I'm straying off the subject. I think if your source resistance is less than the recommended maximum of 10k-ohms, the op-amp would definitely be optional.

Nick

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Sorry Nick, I stated it incorrectly, above, and will edit it.

I knew what I wanted to say, it just didn't come out that way... :oops:

JC

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Sometimes source impedance can be brought down with a capacitor on ADC pin.

For example it is not reasonable to measure battery voltage with resistors that make the impedance less than 10kohms, because it would drain batteries too quickly.

Instead, you can use megaohm-sized resistors and put a 33nF cap on ADC pin. Now the impedance is low enough compared to sampling rate and the charge transfer from this external cap to ADC sampling cap is enough to make accurate measurements of battery voltage.

Of course it makes an RC filter so that must be taken into account for quickly varying signals, but for low varying signals this is fine. Also the cap must be let to charge back to original value through the high valued resistors until performing another measurement that gulps charge, so the maximum sampling rate limit must be calculated as well.

Yes an op-amp would solve all these, but sometimes the capacitor is enough.

What the op-amp is really needed for is gain (as already said) but also handy for converting current signals or resistances into voltage signals.

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Or the amplifier can be used to convert differential signals to single-ended. Some AVRs actually have a differential amplifier built-in, with programmable gain.

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An amplifier can provide lower drive impedance to the ADC if the signal source is really high resistance.

That is one of he few uses for a unity gain buffer for an ADC.

Yes, you can convert differential to single ended. Yes, you can make signal gain. But, these things generally don't go with a unity gain buffer.

Jim

Jim Wagner Oregon Research Electronics, Consulting Div. Tangent, OR, USA http://www.orelectronics.net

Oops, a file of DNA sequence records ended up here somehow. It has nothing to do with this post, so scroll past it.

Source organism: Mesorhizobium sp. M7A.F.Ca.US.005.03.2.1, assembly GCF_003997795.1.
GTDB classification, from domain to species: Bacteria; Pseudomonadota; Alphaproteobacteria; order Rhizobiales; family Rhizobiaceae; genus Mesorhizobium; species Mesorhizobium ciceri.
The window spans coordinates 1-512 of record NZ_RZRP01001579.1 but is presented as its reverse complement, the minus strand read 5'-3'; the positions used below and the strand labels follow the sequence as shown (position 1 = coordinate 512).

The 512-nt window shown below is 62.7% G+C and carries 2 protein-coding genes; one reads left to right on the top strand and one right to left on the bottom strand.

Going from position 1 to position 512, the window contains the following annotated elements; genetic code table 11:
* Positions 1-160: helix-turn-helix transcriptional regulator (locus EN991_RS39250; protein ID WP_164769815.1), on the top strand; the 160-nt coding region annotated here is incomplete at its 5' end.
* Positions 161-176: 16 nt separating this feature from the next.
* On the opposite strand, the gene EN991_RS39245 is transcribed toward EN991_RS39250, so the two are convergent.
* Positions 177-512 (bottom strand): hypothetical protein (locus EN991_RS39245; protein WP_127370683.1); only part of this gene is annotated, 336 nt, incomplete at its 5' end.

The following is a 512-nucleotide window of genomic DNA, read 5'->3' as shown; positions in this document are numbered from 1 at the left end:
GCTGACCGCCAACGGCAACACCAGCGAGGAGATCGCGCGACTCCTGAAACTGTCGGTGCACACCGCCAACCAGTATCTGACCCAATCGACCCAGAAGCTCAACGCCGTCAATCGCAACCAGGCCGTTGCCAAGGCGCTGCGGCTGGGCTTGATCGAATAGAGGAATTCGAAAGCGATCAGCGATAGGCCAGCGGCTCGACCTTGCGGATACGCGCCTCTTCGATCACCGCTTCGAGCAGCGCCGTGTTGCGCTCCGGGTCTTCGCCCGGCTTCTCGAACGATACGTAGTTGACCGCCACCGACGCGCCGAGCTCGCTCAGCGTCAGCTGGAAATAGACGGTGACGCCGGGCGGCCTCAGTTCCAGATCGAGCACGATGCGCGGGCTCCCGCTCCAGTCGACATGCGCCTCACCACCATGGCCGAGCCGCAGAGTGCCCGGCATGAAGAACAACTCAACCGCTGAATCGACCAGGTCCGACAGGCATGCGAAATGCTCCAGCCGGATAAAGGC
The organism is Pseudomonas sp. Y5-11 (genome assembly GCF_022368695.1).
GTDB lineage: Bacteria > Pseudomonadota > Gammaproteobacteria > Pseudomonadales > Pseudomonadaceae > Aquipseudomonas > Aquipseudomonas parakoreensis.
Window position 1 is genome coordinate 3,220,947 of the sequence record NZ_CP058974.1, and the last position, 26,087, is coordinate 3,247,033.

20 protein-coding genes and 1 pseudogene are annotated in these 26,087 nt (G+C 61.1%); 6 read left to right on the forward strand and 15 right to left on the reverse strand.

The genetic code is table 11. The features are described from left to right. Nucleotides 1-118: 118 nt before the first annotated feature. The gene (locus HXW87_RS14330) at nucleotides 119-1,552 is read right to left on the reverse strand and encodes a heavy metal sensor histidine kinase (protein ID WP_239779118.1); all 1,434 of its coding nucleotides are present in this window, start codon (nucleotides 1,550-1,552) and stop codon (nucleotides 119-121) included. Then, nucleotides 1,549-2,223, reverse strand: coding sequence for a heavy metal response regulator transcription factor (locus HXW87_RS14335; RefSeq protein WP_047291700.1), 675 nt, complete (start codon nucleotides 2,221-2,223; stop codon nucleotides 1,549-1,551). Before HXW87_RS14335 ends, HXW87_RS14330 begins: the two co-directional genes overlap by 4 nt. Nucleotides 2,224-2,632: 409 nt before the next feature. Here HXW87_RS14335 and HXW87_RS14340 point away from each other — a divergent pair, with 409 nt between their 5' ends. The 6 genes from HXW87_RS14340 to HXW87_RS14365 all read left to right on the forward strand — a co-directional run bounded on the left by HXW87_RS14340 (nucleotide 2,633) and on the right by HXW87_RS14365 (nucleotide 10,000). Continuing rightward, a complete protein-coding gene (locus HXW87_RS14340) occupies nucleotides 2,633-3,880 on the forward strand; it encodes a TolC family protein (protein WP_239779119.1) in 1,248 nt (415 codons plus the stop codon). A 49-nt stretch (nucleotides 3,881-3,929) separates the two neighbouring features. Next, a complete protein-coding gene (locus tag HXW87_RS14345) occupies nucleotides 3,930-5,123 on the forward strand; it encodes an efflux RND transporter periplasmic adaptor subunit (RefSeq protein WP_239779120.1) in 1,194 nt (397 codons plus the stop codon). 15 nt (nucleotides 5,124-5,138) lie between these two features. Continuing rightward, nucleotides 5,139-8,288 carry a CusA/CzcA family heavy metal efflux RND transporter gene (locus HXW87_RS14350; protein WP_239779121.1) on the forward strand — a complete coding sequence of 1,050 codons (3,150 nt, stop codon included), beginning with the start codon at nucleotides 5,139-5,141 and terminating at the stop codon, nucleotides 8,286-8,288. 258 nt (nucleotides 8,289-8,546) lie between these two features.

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Ideally you would use as few components as possible. Opamps are good to boost the signal to readable levels, but the higher the gain the worse your error will become. Have a look at stuff like gain error and input offset error. If an opamp has an input offset error of 100uV and you have a gain of 100 then that 100uV will become 10mV. Stuff like that is certainly worth considering at the early stages.

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As mentioned above, Op Amps can operate as level shifters. This can be valuable in two ways. In the first, if your input range is really small, you are under-utilizing your ADC. You can use an op amp to "stretch" the input to use the full ADC range. In the second, you can convert negative signals to positive signals (which the ADCs in the MCUs require). There's a really good app note (I think it was written by by Ron Macini) from T.I. about how to use Op Amps to take convert any input range to any output range (i.e., -1mV to -1V to 0V to 5V). I think it was called SLOA030 or something like that. If I recall correctly, it was for single supply amps, but the theory holds true for dual supply amps as well.

DocJC wrote:
Wiki Nyquist-Shannon sampling theorem, or pick up any signal processing text, for more on this.

Nice to see someone (an Ohioan, no less!) include the Wolverine on that theorem name, rather than just mentioning Nyquist. There is a very nice bust of Claude outside the EE building in Ann Arbor...

Science is not consensus. Science is numbers.